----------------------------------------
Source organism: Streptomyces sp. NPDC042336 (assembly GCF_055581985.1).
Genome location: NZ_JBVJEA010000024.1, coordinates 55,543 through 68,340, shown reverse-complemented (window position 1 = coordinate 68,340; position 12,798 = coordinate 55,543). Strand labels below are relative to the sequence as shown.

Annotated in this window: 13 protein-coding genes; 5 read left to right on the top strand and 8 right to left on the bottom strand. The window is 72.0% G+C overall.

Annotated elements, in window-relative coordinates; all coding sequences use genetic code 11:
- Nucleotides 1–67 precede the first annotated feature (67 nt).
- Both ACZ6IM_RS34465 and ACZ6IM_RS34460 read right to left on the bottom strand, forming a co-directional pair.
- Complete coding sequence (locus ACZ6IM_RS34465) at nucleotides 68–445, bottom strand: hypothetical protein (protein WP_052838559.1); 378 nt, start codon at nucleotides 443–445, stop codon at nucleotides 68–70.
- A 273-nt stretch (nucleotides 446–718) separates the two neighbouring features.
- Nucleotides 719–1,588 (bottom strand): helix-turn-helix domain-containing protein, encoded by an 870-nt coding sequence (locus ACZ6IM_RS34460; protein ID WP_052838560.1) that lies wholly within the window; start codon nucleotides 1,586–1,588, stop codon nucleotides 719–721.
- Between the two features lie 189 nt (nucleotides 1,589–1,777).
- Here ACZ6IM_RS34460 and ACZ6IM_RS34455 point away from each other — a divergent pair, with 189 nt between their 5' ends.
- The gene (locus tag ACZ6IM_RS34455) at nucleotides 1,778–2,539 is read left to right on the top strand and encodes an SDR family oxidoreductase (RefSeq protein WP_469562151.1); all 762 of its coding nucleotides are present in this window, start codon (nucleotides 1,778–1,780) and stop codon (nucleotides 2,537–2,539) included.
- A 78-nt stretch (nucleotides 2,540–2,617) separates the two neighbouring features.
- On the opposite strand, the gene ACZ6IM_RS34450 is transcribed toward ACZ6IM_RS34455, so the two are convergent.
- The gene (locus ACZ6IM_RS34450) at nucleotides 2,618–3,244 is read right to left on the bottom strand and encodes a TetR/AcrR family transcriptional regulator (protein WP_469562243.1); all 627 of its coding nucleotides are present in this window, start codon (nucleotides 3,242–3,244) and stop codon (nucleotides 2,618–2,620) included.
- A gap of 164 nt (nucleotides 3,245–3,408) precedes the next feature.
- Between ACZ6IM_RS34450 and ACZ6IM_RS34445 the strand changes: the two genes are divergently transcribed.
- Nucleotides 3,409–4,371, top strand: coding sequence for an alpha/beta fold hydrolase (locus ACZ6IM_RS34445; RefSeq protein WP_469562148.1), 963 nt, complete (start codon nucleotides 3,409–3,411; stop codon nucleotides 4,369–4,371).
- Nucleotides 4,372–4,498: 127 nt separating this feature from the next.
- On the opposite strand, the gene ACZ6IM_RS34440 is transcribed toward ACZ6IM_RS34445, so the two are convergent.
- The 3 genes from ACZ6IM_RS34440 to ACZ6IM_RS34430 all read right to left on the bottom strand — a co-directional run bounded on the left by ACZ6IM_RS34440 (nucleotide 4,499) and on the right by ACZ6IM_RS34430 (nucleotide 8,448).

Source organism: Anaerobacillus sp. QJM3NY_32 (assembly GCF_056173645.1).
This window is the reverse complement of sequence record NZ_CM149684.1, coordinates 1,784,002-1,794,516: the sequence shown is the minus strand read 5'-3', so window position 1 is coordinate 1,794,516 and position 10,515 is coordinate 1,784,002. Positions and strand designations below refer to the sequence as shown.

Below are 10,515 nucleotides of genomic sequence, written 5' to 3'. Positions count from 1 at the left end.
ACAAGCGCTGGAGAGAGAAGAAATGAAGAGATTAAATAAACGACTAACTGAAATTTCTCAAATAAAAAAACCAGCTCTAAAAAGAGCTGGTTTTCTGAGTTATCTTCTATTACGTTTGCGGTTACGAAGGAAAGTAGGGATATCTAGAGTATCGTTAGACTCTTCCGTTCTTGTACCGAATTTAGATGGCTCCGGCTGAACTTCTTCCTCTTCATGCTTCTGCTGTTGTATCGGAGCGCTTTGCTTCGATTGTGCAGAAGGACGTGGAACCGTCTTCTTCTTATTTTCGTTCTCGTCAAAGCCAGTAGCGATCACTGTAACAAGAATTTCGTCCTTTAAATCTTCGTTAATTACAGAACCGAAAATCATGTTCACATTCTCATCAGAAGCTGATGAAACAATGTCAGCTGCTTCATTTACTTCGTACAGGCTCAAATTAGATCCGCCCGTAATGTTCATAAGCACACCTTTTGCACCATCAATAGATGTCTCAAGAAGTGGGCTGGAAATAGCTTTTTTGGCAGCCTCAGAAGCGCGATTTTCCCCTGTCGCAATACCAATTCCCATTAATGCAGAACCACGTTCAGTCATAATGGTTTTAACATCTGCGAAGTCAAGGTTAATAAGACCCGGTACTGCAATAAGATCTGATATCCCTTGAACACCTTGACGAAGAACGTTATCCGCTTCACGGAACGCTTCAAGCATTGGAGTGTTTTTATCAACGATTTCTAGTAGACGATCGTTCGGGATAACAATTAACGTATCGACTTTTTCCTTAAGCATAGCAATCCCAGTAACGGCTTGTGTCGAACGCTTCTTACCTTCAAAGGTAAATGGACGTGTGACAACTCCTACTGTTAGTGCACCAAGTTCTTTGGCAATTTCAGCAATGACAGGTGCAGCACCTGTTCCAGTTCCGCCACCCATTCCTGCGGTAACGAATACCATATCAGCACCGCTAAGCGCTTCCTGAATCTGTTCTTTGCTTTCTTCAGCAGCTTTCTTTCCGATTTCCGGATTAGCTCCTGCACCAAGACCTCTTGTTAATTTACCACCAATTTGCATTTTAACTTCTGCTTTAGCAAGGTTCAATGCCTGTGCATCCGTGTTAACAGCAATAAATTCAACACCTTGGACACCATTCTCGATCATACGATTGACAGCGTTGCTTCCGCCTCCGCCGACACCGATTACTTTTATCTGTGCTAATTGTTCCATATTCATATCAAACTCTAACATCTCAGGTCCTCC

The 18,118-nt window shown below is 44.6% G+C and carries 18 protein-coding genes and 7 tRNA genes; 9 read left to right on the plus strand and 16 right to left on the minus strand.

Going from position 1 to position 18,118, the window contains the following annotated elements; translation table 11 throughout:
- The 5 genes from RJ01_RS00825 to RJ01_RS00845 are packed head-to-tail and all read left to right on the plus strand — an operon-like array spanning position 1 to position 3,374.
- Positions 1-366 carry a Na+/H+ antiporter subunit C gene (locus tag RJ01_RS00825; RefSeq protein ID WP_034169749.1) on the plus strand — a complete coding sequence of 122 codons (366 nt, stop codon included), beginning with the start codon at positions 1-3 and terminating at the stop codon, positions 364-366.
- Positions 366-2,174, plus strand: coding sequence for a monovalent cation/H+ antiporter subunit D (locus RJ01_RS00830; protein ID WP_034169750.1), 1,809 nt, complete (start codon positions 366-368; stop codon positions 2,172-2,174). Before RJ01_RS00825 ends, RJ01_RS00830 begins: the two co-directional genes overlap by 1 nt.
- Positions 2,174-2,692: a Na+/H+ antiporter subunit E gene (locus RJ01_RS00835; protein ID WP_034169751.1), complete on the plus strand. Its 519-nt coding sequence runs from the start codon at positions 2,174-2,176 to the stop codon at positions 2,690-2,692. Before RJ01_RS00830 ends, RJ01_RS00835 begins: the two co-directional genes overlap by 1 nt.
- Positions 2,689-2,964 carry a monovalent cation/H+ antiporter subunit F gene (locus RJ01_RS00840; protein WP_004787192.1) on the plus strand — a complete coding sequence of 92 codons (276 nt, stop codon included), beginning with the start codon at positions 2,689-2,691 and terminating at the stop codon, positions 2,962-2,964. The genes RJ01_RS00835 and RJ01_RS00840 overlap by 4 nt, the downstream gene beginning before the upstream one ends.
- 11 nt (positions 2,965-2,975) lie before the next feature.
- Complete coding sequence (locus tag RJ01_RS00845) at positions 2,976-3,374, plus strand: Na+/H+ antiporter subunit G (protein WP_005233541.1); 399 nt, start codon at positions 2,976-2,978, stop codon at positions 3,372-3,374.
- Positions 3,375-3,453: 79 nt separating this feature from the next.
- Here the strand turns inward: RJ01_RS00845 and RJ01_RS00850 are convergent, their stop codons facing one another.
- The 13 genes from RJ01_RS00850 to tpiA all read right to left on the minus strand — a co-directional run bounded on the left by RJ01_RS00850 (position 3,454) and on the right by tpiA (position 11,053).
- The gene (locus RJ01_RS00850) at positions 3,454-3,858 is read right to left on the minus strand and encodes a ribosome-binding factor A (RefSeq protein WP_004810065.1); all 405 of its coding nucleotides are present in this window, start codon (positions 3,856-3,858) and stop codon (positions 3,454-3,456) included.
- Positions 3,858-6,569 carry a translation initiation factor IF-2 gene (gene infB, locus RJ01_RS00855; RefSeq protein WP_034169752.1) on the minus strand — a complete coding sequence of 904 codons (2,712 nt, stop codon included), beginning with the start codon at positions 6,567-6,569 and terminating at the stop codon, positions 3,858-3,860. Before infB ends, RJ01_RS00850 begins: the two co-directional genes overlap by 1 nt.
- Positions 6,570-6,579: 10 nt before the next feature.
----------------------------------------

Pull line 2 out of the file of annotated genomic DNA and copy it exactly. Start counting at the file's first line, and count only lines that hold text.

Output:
Genome location: NZ_JBVJEA010000024.1, coordinates 55,543 through 68,340, shown reverse-complemented (window position 1 = coordinate 68,340; position 12,798 = coordinate 55,543). Strand labels below are relative to the sequence as shown.